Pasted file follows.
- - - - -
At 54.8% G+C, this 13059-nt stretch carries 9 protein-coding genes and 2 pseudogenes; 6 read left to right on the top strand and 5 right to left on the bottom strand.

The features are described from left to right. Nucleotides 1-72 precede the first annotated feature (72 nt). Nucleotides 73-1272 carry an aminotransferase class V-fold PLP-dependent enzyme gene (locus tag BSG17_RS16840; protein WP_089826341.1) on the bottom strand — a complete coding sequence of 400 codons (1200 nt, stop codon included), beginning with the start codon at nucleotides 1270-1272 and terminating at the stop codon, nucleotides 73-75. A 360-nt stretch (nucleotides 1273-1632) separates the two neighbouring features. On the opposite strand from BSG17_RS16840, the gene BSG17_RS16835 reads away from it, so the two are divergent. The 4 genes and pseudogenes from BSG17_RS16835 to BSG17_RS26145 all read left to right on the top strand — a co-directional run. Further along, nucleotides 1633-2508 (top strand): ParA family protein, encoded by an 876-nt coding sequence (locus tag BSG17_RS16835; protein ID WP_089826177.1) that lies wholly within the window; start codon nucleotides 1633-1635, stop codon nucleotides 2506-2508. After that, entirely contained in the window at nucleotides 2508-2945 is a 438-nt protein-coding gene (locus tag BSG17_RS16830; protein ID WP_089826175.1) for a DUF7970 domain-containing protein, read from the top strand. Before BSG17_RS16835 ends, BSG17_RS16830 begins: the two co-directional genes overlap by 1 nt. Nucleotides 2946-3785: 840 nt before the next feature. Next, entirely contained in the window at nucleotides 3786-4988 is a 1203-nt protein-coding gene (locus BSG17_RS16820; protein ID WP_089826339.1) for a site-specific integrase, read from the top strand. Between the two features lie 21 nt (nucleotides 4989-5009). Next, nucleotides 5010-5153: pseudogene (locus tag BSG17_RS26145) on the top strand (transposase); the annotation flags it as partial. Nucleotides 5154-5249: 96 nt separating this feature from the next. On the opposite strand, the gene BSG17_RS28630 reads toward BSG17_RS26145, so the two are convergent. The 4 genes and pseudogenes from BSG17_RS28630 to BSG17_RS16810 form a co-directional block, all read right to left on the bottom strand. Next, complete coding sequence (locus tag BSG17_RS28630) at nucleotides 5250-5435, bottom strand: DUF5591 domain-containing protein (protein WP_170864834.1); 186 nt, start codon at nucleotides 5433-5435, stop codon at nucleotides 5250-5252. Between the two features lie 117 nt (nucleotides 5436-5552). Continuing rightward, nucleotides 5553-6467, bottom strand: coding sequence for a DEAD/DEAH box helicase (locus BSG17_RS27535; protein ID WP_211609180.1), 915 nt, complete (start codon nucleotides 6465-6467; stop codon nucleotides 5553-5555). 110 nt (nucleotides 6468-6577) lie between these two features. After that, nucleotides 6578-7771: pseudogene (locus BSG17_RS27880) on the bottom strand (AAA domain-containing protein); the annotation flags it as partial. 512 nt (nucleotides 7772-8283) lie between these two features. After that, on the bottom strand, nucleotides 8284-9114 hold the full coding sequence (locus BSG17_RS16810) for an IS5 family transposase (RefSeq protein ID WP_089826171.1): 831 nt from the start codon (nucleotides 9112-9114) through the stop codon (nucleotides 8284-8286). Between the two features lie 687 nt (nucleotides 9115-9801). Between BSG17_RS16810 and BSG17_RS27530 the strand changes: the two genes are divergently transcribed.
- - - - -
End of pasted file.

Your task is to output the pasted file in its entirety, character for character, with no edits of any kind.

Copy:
At 54.8% G+C, this 13059-nt stretch carries 9 protein-coding genes and 2 pseudogenes; 6 read left to right on the top strand and 5 right to left on the bottom strand.

The features are described from left to right. Nucleotides 1-72 precede the first annotated feature (72 nt). Nucleotides 73-1272 carry an aminotransferase class V-fold PLP-dependent enzyme gene (locus tag BSG17_RS16840; protein WP_089826341.1) on the bottom strand — a complete coding sequence of 400 codons (1200 nt, stop codon included), beginning with the start codon at nucleotides 1270-1272 and terminating at the stop codon, nucleotides 73-75. A 360-nt stretch (nucleotides 1273-1632) separates the two neighbouring features. On the opposite strand from BSG17_RS16840, the gene BSG17_RS16835 reads away from it, so the two are divergent. The 4 genes and pseudogenes from BSG17_RS16835 to BSG17_RS26145 all read left to right on the top strand — a co-directional run. Further along, nucleotides 1633-2508 (top strand): ParA family protein, encoded by an 876-nt coding sequence (locus tag BSG17_RS16835; protein ID WP_089826177.1) that lies wholly within the window; start codon nucleotides 1633-1635, stop codon nucleotides 2506-2508. After that, entirely contained in the window at nucleotides 2508-2945 is a 438-nt protein-coding gene (locus tag BSG17_RS16830; protein ID WP_089826175.1) for a DUF7970 domain-containing protein, read from the top strand. Before BSG17_RS16835 ends, BSG17_RS16830 begins: the two co-directional genes overlap by 1 nt. Nucleotides 2946-3785: 840 nt before the next feature. Next, entirely contained in the window at nucleotides 3786-4988 is a 1203-nt protein-coding gene (locus BSG17_RS16820; protein ID WP_089826339.1) for a site-specific integrase, read from the top strand. Between the two features lie 21 nt (nucleotides 4989-5009). Next, nucleotides 5010-5153: pseudogene (locus tag BSG17_RS26145) on the top strand (transposase); the annotation flags it as partial. Nucleotides 5154-5249: 96 nt separating this feature from the next. On the opposite strand, the gene BSG17_RS28630 reads toward BSG17_RS26145, so the two are convergent. The 4 genes and pseudogenes from BSG17_RS28630 to BSG17_RS16810 form a co-directional block, all read right to left on the bottom strand. Next, complete coding sequence (locus tag BSG17_RS28630) at nucleotides 5250-5435, bottom strand: DUF5591 domain-containing protein (protein WP_170864834.1); 186 nt, start codon at nucleotides 5433-5435, stop codon at nucleotides 5250-5252. Between the two features lie 117 nt (nucleotides 5436-5552). Continuing rightward, nucleotides 5553-6467, bottom strand: coding sequence for a DEAD/DEAH box helicase (locus BSG17_RS27535; protein ID WP_211609180.1), 915 nt, complete (start codon nucleotides 6465-6467; stop codon nucleotides 5553-5555). 110 nt (nucleotides 6468-6577) lie between these two features. After that, nucleotides 6578-7771: pseudogene (locus BSG17_RS27880) on the bottom strand (AAA domain-containing protein); the annotation flags it as partial. 512 nt (nucleotides 7772-8283) lie between these two features. After that, on the bottom strand, nucleotides 8284-9114 hold the full coding sequence (locus BSG17_RS16810) for an IS5 family transposase (RefSeq protein ID WP_089826171.1): 831 nt from the start codon (nucleotides 9112-9114) through the stop codon (nucleotides 8284-8286). Between the two features lie 687 nt (nucleotides 9115-9801). Between BSG17_RS16810 and BSG17_RS27530 the strand changes: the two genes are divergently transcribed.